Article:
Mon May 15, 2023
A granite monument in Fort Kent, Maine, commemorates "America's First Mile," the starting point of U.S. Route 1. The highway runs 2,360 mi. all the way to Key West, Fla., which is the southernmost point of the continental United States.
Fort Kent isn't quite the northernmost point — that distinction belongs to Angle Inlet, Minn., — but it's pretty far north, located along the Canadian border in northern Maine.
With a population of just over 4,000, the small town was a great place to grow up, according to Tony Nadeau, owner of TN Nadeau Harvesting.
"During the summer I would bike, camp, and ATV," he said. "In the winter I'd skate, ski and snowmobile. Maine has beautiful scenery, wildlife and woods. It's very quiet and relaxing up here."
"It's a pure stand of softwood," said Nadeau. "It's beautiful. Really nice."
The company runs a John Deere 853MH tracked harvester with a Waratah H425x harvesting head.
"They're perfect together," said Nadeau. "The combination is productive, reliable, fast and fuel efficient. It checks all my boxes. It's everything I ever wanted."
Nadeau also depends on the hard work of his two operators, who each work 12-hour shifts.
"They are awesome. I'm so proud of them taking this operation to the next level. It's hard to find good operators, so I'm very fortunate."
Nadeau's father was a diesel mechanic who worked on excavators, dozers and some John Deere forestry machines, including processors and skidders.
"When I was young, I'd help him out on weekends, cleaning parts and getting tools for him," he recalled. "I loved seeing the equipment after he fixed it. He taught me a lot. Being a mechanic was something I always wanted to do."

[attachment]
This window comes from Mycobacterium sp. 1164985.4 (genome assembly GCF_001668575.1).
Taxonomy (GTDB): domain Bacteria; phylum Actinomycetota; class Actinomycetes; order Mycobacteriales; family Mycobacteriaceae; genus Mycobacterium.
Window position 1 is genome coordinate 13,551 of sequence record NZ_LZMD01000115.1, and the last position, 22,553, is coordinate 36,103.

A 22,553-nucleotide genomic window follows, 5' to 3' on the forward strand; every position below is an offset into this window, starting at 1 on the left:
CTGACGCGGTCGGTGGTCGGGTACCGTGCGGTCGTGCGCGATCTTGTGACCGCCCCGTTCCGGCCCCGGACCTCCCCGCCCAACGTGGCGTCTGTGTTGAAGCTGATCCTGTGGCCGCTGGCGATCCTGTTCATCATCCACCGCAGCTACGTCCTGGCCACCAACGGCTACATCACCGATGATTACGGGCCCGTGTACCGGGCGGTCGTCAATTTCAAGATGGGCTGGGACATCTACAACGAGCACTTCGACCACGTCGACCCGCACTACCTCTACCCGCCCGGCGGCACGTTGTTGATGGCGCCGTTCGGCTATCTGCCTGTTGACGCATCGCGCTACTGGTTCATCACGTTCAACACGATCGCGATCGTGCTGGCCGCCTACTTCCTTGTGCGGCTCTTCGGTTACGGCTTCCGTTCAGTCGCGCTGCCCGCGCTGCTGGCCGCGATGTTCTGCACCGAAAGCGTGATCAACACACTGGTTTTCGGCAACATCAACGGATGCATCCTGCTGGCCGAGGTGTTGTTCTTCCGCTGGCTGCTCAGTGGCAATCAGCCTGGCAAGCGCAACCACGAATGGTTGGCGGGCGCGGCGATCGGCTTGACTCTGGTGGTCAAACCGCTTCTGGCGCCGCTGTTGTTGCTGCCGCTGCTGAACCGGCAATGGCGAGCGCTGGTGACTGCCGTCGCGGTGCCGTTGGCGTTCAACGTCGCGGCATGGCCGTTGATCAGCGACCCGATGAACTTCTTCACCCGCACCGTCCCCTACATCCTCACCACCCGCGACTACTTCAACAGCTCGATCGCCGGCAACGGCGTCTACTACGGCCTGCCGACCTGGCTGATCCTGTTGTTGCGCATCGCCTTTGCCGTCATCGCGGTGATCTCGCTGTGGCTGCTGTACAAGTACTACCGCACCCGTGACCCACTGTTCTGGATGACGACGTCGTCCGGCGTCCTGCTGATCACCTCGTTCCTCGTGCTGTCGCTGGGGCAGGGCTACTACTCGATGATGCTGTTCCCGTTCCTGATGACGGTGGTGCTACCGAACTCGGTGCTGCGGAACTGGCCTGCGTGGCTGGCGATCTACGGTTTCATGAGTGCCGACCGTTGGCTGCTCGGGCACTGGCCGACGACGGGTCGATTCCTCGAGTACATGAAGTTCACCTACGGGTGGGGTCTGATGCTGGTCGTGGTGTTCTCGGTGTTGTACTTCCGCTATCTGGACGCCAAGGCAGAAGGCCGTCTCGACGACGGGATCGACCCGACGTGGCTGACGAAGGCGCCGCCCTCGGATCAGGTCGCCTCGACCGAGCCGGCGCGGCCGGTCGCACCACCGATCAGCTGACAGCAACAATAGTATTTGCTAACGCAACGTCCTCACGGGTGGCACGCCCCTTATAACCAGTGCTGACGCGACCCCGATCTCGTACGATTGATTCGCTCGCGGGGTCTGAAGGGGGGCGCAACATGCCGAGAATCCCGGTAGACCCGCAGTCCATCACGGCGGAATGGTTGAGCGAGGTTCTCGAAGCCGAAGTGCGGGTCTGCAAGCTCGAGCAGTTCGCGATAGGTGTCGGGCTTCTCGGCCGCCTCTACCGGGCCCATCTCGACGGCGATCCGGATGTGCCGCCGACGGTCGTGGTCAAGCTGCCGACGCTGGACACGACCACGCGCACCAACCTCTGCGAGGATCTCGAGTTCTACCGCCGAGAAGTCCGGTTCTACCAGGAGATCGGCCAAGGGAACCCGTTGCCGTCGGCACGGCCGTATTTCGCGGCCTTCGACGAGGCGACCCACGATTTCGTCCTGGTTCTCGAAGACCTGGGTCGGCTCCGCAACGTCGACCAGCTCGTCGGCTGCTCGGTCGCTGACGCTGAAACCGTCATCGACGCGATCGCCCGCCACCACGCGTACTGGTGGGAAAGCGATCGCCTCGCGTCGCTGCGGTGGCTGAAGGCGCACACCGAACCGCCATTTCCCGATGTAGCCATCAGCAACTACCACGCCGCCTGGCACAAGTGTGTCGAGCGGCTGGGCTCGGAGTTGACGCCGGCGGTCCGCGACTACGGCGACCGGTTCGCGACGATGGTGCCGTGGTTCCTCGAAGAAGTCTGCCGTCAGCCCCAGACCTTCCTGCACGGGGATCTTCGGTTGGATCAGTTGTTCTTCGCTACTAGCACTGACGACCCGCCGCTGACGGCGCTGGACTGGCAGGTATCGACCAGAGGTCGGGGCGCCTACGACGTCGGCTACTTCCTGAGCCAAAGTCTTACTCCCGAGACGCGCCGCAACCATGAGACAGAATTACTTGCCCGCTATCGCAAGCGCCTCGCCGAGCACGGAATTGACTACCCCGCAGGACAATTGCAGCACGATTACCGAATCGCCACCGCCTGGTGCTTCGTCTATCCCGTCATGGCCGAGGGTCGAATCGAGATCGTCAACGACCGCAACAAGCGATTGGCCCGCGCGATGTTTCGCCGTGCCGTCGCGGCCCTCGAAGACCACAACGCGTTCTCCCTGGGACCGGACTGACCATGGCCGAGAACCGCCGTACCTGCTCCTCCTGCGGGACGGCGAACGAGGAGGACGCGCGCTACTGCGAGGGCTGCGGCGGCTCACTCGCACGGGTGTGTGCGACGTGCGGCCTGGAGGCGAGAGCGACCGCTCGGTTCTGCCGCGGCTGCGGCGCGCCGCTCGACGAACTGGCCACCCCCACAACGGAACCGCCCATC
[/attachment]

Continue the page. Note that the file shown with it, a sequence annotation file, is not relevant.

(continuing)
At the age of 22, Nadeau began running a feller buncher for a logging contractor.
"I've been in the woods ever since," he said.
Nadeau spent more time out of the machine fixing things than in it, so the company made him a full-time mechanic.
"I did that for about 15 years," he said. "I had my own service truck and a lot of experience turning wrenches and repairing equipment out in the field, so I thought, ‘I'm going to have a go at this myself.'"
So in 2015, Nadeau started working on his own.
Around the Clock
Today TN Nadeau Harvesting works for Irving Woodlands, a Canadian company that manages over 3.2 million acres of forestland, including extensive holdings in Maine.
"They manage over a million acres in Maine, so they're a big company up here," said Nadeau.
With a firm commitment to sustainability, Irving Woodlands plans 80 years ahead to ensure healthy forests, biodiversity and bodies of water on the land it owns or manages. This generational commitment includes growing more wood than it harvests. Since 1957, the company has planted over one billion trees. In 2022, across New Brunswick, Nova Scotia, and Maine, the company planted 19 million trees.
Irving Woodlands prides itself on innovation, investing in the latest best practices for sustainable forest management. To harvest wood, the company contracts with numerous independent contractors like TN Nadeau Harvesting that run the latest machines and technology.